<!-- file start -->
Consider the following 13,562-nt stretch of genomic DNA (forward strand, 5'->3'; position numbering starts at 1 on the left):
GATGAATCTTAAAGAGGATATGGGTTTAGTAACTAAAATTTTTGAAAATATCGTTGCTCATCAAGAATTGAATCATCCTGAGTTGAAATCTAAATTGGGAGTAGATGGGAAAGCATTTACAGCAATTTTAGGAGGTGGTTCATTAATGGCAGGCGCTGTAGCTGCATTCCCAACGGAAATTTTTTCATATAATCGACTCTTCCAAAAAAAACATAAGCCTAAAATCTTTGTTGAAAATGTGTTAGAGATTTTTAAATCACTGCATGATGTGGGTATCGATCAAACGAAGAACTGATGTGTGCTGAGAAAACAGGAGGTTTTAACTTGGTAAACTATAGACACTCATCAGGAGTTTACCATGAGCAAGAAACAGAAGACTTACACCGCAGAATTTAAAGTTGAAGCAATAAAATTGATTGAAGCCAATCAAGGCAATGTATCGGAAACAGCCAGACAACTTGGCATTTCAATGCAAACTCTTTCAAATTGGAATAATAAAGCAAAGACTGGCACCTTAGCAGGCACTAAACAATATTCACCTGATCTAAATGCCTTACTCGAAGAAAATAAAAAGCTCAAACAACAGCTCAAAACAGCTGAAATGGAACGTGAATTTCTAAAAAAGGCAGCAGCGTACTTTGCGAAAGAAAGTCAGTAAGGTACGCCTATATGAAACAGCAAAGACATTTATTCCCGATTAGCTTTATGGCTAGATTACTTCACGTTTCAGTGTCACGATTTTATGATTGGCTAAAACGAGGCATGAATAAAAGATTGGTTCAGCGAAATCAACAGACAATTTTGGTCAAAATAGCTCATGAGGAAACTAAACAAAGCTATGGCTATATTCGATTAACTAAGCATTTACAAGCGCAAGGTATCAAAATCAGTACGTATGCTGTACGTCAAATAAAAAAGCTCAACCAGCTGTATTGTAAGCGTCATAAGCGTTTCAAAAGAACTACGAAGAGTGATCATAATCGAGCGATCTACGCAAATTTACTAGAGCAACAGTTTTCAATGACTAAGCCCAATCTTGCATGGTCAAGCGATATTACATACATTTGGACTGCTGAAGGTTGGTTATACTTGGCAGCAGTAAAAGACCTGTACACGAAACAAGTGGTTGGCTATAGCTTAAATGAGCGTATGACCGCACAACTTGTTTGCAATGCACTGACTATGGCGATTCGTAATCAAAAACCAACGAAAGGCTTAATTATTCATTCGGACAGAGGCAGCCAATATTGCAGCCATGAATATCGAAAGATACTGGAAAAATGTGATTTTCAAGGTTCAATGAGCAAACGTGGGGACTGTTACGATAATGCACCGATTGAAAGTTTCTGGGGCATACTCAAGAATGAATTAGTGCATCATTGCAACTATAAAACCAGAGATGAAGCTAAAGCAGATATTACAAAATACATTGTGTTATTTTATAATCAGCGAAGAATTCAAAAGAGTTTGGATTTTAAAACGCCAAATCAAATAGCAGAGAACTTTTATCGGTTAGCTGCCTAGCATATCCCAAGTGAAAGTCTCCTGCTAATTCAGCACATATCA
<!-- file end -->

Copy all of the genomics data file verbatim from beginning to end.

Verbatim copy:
Consider the following 13,562-nt stretch of genomic DNA (forward strand, 5'->3'; position numbering starts at 1 on the left):
GATGAATCTTAAAGAGGATATGGGTTTAGTAACTAAAATTTTTGAAAATATCGTTGCTCATCAAGAATTGAATCATCCTGAGTTGAAATCTAAATTGGGAGTAGATGGGAAAGCATTTACAGCAATTTTAGGAGGTGGTTCATTAATGGCAGGCGCTGTAGCTGCATTCCCAACGGAAATTTTTTCATATAATCGACTCTTCCAAAAAAAACATAAGCCTAAAATCTTTGTTGAAAATGTGTTAGAGATTTTTAAATCACTGCATGATGTGGGTATCGATCAAACGAAGAACTGATGTGTGCTGAGAAAACAGGAGGTTTTAACTTGGTAAACTATAGACACTCATCAGGAGTTTACCATGAGCAAGAAACAGAAGACTTACACCGCAGAATTTAAAGTTGAAGCAATAAAATTGATTGAAGCCAATCAAGGCAATGTATCGGAAACAGCCAGACAACTTGGCATTTCAATGCAAACTCTTTCAAATTGGAATAATAAAGCAAAGACTGGCACCTTAGCAGGCACTAAACAATATTCACCTGATCTAAATGCCTTACTCGAAGAAAATAAAAAGCTCAAACAACAGCTCAAAACAGCTGAAATGGAACGTGAATTTCTAAAAAAGGCAGCAGCGTACTTTGCGAAAGAAAGTCAGTAAGGTACGCCTATATGAAACAGCAAAGACATTTATTCCCGATTAGCTTTATGGCTAGATTACTTCACGTTTCAGTGTCACGATTTTATGATTGGCTAAAACGAGGCATGAATAAAAGATTGGTTCAGCGAAATCAACAGACAATTTTGGTCAAAATAGCTCATGAGGAAACTAAACAAAGCTATGGCTATATTCGATTAACTAAGCATTTACAAGCGCAAGGTATCAAAATCAGTACGTATGCTGTACGTCAAATAAAAAAGCTCAACCAGCTGTATTGTAAGCGTCATAAGCGTTTCAAAAGAACTACGAAGAGTGATCATAATCGAGCGATCTACGCAAATTTACTAGAGCAACAGTTTTCAATGACTAAGCCCAATCTTGCATGGTCAAGCGATATTACATACATTTGGACTGCTGAAGGTTGGTTATACTTGGCAGCAGTAAAAGACCTGTACACGAAACAAGTGGTTGGCTATAGCTTAAATGAGCGTATGACCGCACAACTTGTTTGCAATGCACTGACTATGGCGATTCGTAATCAAAAACCAACGAAAGGCTTAATTATTCATTCGGACAGAGGCAGCCAATATTGCAGCCATGAATATCGAAAGATACTGGAAAAATGTGATTTTCAAGGTTCAATGAGCAAACGTGGGGACTGTTACGATAATGCACCGATTGAAAGTTTCTGGGGCATACTCAAGAATGAATTAGTGCATCATTGCAACTATAAAACCAGAGATGAAGCTAAAGCAGATATTACAAAATACATTGTGTTATTTTATAATCAGCGAAGAATTCAAAAGAGTTTGGATTTTAAAACGCCAAATCAAATAGCAGAGAACTTTTATCGGTTAGCTGCCTAGCATATCCCAAGTGAAAGTCTCCTGCTAATTCAGCACATATCA